Everyone Needs Exercise
“If you keep on doing what you’ve always done, you’ll keep on getting what you’ve always got.”
— W. L. Bateman
What is the best form of exercise?
The one you will continue to do!
Exercise has many great benefits, it can:
- Improve your mood
- Strengthen your heart and lungs
- Help combat chronic diseases (ex. osteoporosis)
- Promote better sleep
- Exercise can even put the spark back into your sex life!
For the greatest overall health benefits, experts recommend that you do 20 to 30 minutes of aerobic activity three or more times a week and some type of muscle strengthening activity and stretching at least twice a week. However, if you are unable to do this level of activity, you can gain substantial health benefits by accumulating 30 minutes or more of moderate-intensity physical activity a day, at least five times a week.1
With your doctor’s approval to exercise, physical activity can reduce your risk of chronic disease, improve your balance and coordination, help you lose weight — even improve your sleep habits and self-esteem.
Design your individual fitness program
It is easy to say that you’ll exercise every day. But you’ll need a plan — and no one plan is perfect for everyone. As you design your fitness program, keep these tips in mind:
Consider your fitness goals:
What is your motivation for getting in better shape? Are you preparing for a race such as a 5K? Having clear goals can help you gauge your progress.
What do you enjoy doing?
Choose activities you’ll enjoy. If you have fun doing the exercises you’ve selected, you’re more likely to keep doing them.
If you have an injury or a medical condition
Consult your doctor or a physical therapist for designing a fitness program that gradually improves your range of motion, strength and endurance.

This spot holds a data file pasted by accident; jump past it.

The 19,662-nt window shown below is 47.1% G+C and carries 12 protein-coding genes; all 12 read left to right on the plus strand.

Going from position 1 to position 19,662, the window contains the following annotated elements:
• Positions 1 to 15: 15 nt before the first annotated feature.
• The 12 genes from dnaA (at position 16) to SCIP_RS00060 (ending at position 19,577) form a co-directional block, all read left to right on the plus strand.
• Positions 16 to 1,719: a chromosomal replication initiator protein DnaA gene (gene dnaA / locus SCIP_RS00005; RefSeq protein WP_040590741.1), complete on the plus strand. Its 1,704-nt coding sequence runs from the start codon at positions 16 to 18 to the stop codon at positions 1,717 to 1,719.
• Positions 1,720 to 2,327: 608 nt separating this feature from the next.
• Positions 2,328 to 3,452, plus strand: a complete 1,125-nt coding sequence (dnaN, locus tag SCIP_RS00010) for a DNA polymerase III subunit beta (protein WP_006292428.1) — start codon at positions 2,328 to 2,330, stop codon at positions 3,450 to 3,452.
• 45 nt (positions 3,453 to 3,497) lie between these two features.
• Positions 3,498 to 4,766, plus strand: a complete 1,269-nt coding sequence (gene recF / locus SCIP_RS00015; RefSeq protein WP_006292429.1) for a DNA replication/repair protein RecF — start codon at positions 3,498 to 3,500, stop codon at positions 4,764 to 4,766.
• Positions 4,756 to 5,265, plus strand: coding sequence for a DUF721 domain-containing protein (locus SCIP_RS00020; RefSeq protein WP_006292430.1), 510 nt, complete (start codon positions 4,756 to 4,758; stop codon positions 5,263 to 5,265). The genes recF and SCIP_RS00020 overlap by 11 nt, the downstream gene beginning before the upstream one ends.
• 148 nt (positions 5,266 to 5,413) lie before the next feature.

Build activity into your daily routine:
Finding time to exercise can be a challenge. To make it easier, schedule time to exercise as you would any other appointment. Plan to watch your favorite show while walking on the treadmill, or read while riding a stationary bike.
There are many ways you can increase daily physical activity in addition to your regular exercise program. All types of activity add to your health.1
- Use the stairs instead of the elevator whenever possible.
- Take your groceries to the car yourself and return the shopping cart to the front entrance of the store.
- Park at the far end of parking lots and walk to your destination.
- Clean! Clean! Clean!
- During television commercials, stand up and stretch or walk around.
- Dance to your favorite music.
- Walk the dog.
- Use a push mower instead of a power mower or a riding mower.
- Wash your car yourself instead of taking it to an automatic car wash.
- At work, walk to a co-worker’s office to talk instead of calling or writing a memo.
It isn’t important how much you did, it is important that you simply did something.
Allow time for recovery:
Many people start exercising with frenzied zeal — working out too long or too intensely — and give up when their muscles and joints become sore or injured. Plan time between sessions for your body to rest and recover.
Tell a friend & also write your plan down: A written plan may encourage you to stay on track. Make sure this friend will support and encourage your fitness goals.
Now you’re ready for action.
Start slowly and build up gradually. Give yourself plenty of time to warm up and cool down with easy walking or gentle stretching. Then speed up to a pace you can continue for five to 10 minutes without getting overly tired. If you can’t carry on a conversation while you exercise, you’re probably pushing too hard. Aim for at least 30 minutes of exercise most days of the week.